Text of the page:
UCSF Medical Center reminder: minimize the risk of hearing loss during fourth of July celebrations

By Eve Harris on July 02, 2003

Americans celebrate the Fourth of July by enjoying noisy firecrackers, concerts and parades - but at the risk of hearing loss, according to Robert W. Sweetow, PhD, director of audiology at the department of Otolaryngology/Head and Neck Surgery, UCSF Medical Center.

Noise from a firecracker, even at what might seem to be a safe distance, can lead to hearing loss in just minutes, he said.

In the workplace, the Occupational Safety and Health Administration mandates a noise level of no more than 90 decibels for an eight-hour period for employees without protection gear. According to Sweetow, every five-decibel increase in noise level requires that the time period exposed be cut in half. A noise intensity of 126 decibels, often produced at rock concerts, can cause damage in less than two minutes, he said. Fireworks can produce up to 150 decibels if one is within three feet of the source.

About 28 million Americans, or 10 percent of the nation’s population, suffer from hearing loss. It’s estimated that 10 million to 17 million of these people sustain at least a portion of the damage from noise exposure, said Sweetow. Gradual deterioration of hearing over several years that occurs due to excessive noise is called “noise-induced hearing loss.” A sudden loss of hearing from a single incident is called “acoustic trauma” and can be temporary or permanent.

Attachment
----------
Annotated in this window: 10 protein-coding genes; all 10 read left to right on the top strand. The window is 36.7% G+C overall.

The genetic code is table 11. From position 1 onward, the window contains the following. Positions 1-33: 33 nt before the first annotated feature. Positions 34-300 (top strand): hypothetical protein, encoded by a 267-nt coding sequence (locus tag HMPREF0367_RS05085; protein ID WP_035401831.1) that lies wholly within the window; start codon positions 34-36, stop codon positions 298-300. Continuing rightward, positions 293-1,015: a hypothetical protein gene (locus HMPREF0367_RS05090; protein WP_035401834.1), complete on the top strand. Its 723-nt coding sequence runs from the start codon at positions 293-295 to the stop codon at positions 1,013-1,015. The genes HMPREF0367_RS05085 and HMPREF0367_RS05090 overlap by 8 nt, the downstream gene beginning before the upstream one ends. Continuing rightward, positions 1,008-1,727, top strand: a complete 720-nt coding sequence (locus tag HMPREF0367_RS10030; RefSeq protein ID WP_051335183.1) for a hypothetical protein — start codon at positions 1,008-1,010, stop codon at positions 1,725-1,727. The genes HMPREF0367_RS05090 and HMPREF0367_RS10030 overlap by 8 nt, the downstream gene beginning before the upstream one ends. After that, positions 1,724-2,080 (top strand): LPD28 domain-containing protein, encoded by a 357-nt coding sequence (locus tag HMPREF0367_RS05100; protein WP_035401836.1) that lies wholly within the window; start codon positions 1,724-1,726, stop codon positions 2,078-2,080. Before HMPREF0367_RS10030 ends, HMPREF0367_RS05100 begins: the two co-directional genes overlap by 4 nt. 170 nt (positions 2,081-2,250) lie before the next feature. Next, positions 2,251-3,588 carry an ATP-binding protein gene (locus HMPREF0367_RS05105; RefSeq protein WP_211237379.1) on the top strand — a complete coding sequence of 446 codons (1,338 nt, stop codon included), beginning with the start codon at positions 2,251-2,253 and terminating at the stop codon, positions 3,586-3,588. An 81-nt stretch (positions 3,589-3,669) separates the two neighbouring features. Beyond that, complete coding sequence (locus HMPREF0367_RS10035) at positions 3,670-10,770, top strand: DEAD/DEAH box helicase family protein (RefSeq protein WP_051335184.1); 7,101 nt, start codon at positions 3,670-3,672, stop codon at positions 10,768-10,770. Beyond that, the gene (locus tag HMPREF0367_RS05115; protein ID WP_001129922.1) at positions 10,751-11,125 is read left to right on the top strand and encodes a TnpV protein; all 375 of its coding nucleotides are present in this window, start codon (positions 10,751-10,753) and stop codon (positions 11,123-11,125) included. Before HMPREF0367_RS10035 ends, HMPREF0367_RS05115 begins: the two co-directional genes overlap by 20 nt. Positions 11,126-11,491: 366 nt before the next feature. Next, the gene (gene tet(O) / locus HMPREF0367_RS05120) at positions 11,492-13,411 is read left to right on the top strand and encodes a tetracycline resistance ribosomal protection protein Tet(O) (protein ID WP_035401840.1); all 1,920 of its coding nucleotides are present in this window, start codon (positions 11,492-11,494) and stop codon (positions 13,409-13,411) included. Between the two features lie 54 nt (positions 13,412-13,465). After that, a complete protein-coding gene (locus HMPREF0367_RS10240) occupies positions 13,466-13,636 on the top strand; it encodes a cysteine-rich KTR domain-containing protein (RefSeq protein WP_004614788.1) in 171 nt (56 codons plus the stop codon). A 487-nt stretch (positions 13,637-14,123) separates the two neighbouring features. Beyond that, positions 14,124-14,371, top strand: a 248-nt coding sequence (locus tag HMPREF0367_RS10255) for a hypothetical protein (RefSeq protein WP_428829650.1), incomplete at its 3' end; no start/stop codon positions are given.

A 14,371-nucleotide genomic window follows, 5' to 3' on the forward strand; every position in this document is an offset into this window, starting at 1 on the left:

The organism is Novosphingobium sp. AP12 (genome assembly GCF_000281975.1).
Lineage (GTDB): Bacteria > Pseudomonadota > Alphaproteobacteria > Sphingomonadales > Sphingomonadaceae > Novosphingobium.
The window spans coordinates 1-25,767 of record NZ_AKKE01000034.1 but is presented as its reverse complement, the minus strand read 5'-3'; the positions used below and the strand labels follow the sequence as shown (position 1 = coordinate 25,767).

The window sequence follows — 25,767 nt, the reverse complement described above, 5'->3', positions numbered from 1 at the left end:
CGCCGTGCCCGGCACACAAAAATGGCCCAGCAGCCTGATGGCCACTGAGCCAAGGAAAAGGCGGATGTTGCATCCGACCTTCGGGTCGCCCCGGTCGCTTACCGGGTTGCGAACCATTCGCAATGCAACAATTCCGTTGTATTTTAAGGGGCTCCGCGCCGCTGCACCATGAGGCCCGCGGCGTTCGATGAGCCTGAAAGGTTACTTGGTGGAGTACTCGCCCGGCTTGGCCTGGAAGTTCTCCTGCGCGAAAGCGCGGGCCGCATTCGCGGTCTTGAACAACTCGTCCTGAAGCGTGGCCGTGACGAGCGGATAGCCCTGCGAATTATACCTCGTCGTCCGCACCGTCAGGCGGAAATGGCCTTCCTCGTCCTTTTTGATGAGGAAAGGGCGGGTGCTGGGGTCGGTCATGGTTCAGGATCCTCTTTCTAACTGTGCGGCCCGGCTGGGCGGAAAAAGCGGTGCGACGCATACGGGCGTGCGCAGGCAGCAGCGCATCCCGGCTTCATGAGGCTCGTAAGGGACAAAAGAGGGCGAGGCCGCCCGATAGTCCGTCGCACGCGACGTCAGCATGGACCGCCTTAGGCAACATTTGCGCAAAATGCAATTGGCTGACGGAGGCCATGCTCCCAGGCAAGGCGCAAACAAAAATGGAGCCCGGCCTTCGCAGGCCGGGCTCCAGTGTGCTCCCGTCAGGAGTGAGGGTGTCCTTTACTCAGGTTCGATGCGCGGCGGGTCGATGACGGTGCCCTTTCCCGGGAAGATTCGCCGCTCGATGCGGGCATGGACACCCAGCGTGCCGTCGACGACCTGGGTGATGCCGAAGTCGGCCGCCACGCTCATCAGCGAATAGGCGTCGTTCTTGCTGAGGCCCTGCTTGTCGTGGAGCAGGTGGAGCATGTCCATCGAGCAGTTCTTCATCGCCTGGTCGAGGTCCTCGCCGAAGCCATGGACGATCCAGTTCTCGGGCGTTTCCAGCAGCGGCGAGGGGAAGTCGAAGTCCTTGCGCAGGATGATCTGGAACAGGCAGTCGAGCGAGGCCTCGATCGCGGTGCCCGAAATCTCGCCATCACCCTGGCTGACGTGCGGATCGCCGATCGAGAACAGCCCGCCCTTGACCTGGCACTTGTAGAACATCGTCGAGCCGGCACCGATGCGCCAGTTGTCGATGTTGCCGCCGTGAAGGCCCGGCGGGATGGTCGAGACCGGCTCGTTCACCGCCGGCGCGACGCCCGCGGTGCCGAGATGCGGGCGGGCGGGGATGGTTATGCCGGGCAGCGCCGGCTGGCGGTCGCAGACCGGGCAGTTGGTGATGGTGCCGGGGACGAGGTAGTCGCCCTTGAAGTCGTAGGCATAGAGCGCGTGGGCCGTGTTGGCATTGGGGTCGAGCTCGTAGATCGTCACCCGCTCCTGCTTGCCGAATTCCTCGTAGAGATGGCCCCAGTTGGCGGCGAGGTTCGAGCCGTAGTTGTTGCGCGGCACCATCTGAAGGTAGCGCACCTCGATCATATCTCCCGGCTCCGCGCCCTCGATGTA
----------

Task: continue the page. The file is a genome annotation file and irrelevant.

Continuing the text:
Sweetow said mild hearing loss as a child or young adult may set the stage for significant premature hearing loss. Some studies suggest a “damaged-ear” theory, proposing that even minor hearing damage at a young age may make a person more susceptible to permanent loss, he said. Minor damage may become major damage when combined with the effects of age, disease, drugs and noise exposure over the years. Hearing loss can be accompanied by balance problems, permanent ringing in the ears and headaches.

Noise-induced hearing loss can be prevented by taking precautions on July 4th, Sweetow said. He provided the following suggestions:

· Wear earplugs when going to rock concerts or fireworks exhibits. Earplugs, properly worn, can reduce noise by 15 to 30 decibels.

· Keep as much distance as possible from the sources of noise, such as fireworks and amplifiers at concerts.

· Protect children by avoiding loud noise. Minor damage at a young age can lead to major hearing loss.

· Avoid prolonged periods of loud noise. If one’s ears are ringing or hearing seems dulled, it’s time to take a break. Even short breaks can reduce the chance of permanent damage.

For information about hearing loss evaluation and treatment, contact the UCSF Audiology Clinic of the UCSF Medical Center and UCSF Department of Otolaryngology/Head and Neck Surgery at (415) 353-2101.

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